Okay, great. And the follow-up on the sales side, are you guys kind of through the efficiency and effectiveness exercise as your technology has allowed your sales force to become more productive? I mean, when you look at the number of territory managers, have we hit kind of a bottom? Do you think there’s still opportunity to let them become more efficient? Or does it make sense in the near term for you to actually begin to do some net adds?
I would say that the answer is generally yes, we are. You’re not going to see a lot of change in terms of the number of sales reps. The efficiency play was three or four years ago. The effectiveness play was in the last couple of years. Performance management is an ongoing journey. But we would expect to replace those with new reps. And in selected markets where we see an opportunity to grow by adding reps, then we would do that as well.
Your next question comes from the line of John Heinbockel. Your line is now open.
Let me start with two things impacting growth. Number one, when you think about the sequential improvement, right, in gross margin rate, what primarily drove that? Was that largely the move from freight as a negative to a positive and nothing sequentially? Or was there something else? And then secondly, Pietro, where are you on the long-term supply chain opportunity, right, which was a $100 million-plus opportunity? When are we on that? And when does that start to kick in, in a significant way?
I wanted to -- I’ll start the beginning of that. So the step-up is around the freights, as we’ve continued to work that over the course of the year. I’d say largely the improvement over gross profit per case this year has been consistently strong and it’s been many of the same elements that have driven that across private brand, sourcing and, as you just pointed out, a little more on the freight as we got into 3Q. And I feel very good about the progress we’ve made on that front over the course of this year.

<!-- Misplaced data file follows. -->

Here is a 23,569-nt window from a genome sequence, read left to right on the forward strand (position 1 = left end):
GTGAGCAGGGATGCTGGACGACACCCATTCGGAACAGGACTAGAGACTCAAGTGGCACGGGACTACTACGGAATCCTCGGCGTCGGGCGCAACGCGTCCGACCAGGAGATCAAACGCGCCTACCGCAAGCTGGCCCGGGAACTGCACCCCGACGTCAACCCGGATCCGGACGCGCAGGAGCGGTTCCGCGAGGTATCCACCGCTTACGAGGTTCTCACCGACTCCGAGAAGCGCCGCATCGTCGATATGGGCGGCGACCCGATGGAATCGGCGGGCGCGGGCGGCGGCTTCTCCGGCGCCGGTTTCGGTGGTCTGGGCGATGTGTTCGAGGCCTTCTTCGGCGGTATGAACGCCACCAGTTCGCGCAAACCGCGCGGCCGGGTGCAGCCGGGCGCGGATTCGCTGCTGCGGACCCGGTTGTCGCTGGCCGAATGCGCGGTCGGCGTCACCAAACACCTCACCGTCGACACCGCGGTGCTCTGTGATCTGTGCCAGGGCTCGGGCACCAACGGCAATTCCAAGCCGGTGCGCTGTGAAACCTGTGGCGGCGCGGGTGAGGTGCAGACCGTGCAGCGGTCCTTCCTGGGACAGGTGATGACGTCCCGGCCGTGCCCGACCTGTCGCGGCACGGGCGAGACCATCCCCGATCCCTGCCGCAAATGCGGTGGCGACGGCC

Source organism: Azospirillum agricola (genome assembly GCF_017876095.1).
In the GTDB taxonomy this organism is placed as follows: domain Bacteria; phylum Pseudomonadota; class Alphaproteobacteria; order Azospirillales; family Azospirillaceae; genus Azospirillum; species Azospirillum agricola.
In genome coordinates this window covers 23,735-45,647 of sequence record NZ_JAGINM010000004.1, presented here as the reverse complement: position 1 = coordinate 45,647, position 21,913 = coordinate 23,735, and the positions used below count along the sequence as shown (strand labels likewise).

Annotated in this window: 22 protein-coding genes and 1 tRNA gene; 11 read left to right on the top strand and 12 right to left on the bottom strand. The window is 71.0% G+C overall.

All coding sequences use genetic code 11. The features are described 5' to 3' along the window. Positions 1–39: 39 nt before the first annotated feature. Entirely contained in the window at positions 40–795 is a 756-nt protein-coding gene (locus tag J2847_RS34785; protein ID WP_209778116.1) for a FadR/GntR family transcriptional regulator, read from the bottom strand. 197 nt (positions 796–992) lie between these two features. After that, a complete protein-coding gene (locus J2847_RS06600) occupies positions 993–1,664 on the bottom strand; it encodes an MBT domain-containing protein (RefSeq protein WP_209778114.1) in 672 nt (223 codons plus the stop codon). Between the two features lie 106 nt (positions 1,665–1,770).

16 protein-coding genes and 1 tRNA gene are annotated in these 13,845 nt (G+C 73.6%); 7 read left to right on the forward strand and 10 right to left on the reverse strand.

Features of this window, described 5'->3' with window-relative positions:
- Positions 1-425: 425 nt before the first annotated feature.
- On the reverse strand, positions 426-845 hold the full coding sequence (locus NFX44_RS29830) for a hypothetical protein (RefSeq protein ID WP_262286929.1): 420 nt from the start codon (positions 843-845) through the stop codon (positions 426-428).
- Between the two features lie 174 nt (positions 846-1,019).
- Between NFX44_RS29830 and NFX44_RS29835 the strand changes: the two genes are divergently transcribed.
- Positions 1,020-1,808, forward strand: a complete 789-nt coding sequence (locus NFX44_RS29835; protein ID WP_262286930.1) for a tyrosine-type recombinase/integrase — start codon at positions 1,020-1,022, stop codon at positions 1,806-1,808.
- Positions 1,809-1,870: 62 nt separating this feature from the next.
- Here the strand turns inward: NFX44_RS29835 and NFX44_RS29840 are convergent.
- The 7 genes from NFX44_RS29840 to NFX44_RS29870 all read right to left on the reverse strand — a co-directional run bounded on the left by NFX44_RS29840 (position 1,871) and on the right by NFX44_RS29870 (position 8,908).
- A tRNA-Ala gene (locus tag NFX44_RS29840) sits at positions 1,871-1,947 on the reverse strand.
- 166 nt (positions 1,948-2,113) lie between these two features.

Okay, now on the supply chain roadmap, we’re making good progress, John. You may remember at the Investor Day, we talked about a portfolio of initiatives over a multiyear period. The initiatives that we were talking about in the more immediate term were around day-over-day routing. Dirk talked about the progress we’re making there. I think, Dirk, we’re about, what, 1/3 of the way through the country in terms of implementing day-over-day routing? Another couple of initiatives we talked about were new scanning -- voice-activated scanning technology, where that is being piloted in a couple of markets. And in terms of how we variabilize labor, that is at the beginning stages as per what we discussed at the Investor Day. So the team continues to make progress against the roadmap that we articulated back in March.
And then secondly, on the recovery in independent cases, so how broad-based has that been? And there are in commonalities, right, if you think about recovery and whether you’re a primary supplier versus secondary geographic -- the success of your salespeople, in quartiles. Is there -- are there any commonalities or it’s fairly broad-based across all of those things?